07 SES 07 B, Minority Students' Perspectives on Participation
Equality of education and equal opportunities in German education are the main research areas, that constitute the framework of this paper. The focus is to qualify the impact of the social background on the educational progress of non-academic milieus and to describe how and why educational attainment was achieved. PISA (2016), TIMSS (2015) and IGLU (2016) showed that educational success in all European education systems is still closely linked to social origin. Particularly in Germany there is a very strong link between socioeconomic status and educational success. The situation of non-academic students in Germany has hardly improved since the 2001 “PISA shock”. The social background continues to have a significant impact on the academic careers of young people. In education and socialization research, social background is usually measured by parents' socioeconomic status, thus to their financial means, power and prestige. These social principles of organization determine familial social position in the social fabric and the different life chances, as highlighted in this paper.
For example, 2015 TIMSS results show that students whose parents belong to higher grades have a performance advantage of one to two years compared to workers. At this stage it is possible to balance these skills gaps with targeted support services, but these can often not be provided by families from lower social strata. The IGLU study 2016 reveals similar results. In elementary school, the impact of their origins has a strong influence on teacher’s transitional recommendations and parents’ educational goals. In many cases, transitional decisions are taken under the control of their respective family backgrounds. In addition, the results show that children from lower social classes must achieve 100 points more in the reading test than children from higher classes to receive a high school recommendation. Comparing the IGLU results between 2001 and 2016, inequality of opportunity between social classes has even increased. If a child from a non-academic family gets a high school diploma, these children are less likely to study than children from academic contexts. This shows that in addition to primary and secondary source effects or cost-benefit calculations, habitual modes of perception, thinking and acting influence education decisions. In this context, Pierre Bourdieu's theory of habitus was chosen as the central theoretical framework to illustrate the mechanisms of reproduction and legitimation of educational inequalities between different social classes. This model describes the construct of society as a social interaction space in which the subjects interact with each other and position themselves differently in the social space according to individual capitalization (economic, cultural and social capital) and internalized habitus.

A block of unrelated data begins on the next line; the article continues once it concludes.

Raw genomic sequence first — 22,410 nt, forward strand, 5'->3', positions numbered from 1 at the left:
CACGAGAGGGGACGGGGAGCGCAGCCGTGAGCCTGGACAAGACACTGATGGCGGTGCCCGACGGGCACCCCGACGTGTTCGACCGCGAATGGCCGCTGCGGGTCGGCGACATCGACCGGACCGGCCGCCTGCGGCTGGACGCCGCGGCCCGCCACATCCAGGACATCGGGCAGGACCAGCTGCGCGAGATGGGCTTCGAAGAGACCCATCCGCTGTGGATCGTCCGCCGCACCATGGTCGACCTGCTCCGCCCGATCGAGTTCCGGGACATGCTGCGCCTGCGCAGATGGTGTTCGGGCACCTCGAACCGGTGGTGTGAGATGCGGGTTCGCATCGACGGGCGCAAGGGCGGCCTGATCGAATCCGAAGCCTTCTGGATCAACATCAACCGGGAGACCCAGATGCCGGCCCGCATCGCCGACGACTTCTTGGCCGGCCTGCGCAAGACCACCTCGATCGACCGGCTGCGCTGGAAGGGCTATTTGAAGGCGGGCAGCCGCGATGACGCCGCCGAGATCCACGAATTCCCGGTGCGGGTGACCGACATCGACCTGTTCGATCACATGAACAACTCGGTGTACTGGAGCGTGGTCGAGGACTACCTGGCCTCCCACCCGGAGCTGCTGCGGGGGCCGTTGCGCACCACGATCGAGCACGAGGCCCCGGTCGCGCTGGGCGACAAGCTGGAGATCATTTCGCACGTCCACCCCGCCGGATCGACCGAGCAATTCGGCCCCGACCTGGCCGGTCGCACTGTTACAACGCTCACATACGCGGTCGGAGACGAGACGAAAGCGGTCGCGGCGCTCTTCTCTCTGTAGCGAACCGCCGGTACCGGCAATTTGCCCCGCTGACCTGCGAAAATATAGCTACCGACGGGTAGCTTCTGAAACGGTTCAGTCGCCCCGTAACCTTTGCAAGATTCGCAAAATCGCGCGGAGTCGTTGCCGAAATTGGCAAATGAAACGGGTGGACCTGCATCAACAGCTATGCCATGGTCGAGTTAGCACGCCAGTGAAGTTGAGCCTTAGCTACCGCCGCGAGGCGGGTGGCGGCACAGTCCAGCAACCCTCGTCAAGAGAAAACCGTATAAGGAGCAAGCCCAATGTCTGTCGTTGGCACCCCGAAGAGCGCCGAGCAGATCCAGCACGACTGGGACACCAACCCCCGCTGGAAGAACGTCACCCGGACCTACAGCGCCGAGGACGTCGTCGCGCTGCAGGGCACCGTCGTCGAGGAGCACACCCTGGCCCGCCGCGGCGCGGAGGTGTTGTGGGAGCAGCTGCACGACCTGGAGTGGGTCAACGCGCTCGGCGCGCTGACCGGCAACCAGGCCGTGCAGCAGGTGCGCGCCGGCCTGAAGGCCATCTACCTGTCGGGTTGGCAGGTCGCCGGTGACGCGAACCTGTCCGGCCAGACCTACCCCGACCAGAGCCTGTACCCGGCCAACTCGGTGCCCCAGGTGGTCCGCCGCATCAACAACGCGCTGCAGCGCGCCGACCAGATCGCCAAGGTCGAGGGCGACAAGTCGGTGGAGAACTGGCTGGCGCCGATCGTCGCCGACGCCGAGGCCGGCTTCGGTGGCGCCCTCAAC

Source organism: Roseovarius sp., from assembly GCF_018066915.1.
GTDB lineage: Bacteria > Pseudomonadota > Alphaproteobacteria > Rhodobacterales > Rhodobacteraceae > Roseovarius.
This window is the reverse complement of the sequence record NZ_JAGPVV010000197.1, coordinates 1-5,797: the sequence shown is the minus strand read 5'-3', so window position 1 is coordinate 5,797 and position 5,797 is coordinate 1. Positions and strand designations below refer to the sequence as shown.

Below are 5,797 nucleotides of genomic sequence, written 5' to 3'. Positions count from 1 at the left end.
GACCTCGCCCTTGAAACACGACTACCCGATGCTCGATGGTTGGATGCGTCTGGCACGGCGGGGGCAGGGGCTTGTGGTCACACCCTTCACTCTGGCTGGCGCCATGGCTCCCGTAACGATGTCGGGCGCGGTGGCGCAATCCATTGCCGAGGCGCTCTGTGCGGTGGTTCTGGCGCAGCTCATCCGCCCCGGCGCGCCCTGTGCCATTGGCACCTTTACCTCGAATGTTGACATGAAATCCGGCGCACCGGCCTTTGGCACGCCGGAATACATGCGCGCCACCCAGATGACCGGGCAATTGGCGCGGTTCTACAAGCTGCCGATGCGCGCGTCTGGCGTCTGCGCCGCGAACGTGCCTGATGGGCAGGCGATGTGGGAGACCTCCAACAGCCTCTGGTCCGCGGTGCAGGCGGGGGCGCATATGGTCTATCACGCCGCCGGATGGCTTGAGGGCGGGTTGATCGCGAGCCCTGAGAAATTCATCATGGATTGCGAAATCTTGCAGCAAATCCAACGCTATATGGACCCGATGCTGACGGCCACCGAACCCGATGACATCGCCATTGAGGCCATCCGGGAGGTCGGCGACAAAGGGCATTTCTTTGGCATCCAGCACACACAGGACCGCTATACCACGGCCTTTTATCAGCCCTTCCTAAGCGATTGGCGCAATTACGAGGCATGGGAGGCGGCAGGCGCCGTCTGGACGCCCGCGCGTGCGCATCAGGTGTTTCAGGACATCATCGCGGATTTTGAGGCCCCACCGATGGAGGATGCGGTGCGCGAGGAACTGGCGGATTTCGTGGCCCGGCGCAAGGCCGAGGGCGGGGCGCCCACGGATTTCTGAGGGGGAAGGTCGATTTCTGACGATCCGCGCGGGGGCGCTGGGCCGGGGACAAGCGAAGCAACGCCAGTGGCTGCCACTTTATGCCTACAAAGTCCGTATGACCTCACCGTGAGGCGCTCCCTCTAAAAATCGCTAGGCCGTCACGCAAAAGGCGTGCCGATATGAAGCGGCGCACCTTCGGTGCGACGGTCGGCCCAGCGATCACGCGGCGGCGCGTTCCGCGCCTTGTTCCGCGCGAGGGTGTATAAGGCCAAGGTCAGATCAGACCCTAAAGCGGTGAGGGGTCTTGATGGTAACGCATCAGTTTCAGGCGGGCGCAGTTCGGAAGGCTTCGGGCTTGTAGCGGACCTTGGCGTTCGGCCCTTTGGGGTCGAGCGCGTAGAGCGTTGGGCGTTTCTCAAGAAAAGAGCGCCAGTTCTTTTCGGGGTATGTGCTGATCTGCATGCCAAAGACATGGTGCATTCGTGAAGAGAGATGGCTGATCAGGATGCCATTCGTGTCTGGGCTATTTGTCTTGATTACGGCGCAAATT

Social positioning can be changed by transforming one form of capital into the other. For example, by using economic capital (paid tutoring hours), cultural capital (education certificates) can be acquired.
Although investing in cultural capital pays off in the long term, often low-level social classes do not have the economic resources to make long-term investments.
Low social classes have low capital resources. Often, they are more anxious to invest or preserve in capital that currently seems significant than long term. Although investing in cultural capital pays off in the long term, often low social classes do not have the economic resources to make long-term investments. Educational advancement from less privileged social contexts is therefore rare. At this point, the relevant question is how and why educational advancements are taking place. Based on biographical narratives, an attempt is made to reconstruct the conditions and motives of educational advancements. The approach is to find out why and how people from non-academic family contexts make educational progress, under what conditions, and how social background affects educational advancement.